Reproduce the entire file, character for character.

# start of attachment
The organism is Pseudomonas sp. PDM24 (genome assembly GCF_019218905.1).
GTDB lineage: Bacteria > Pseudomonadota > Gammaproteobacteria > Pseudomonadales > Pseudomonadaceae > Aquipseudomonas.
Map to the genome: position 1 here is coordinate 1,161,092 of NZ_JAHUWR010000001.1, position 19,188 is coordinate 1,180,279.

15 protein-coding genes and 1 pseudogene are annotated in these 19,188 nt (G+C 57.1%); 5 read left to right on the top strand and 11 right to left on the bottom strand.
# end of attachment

The organism is Pseudomonas sp. PDM24 (genome assembly GCF_019218905.1).
GTDB lineage: Bacteria > Pseudomonadota > Gammaproteobacteria > Pseudomonadales > Pseudomonadaceae > Aquipseudomonas.
Map to the genome: position 1 here is coordinate 1,161,092 of NZ_JAHUWR010000001.1, position 19,188 is coordinate 1,180,279.

15 protein-coding genes and 1 pseudogene are annotated in these 19,188 nt (G+C 57.1%); 5 read left to right on the top strand and 11 right to left on the bottom strand.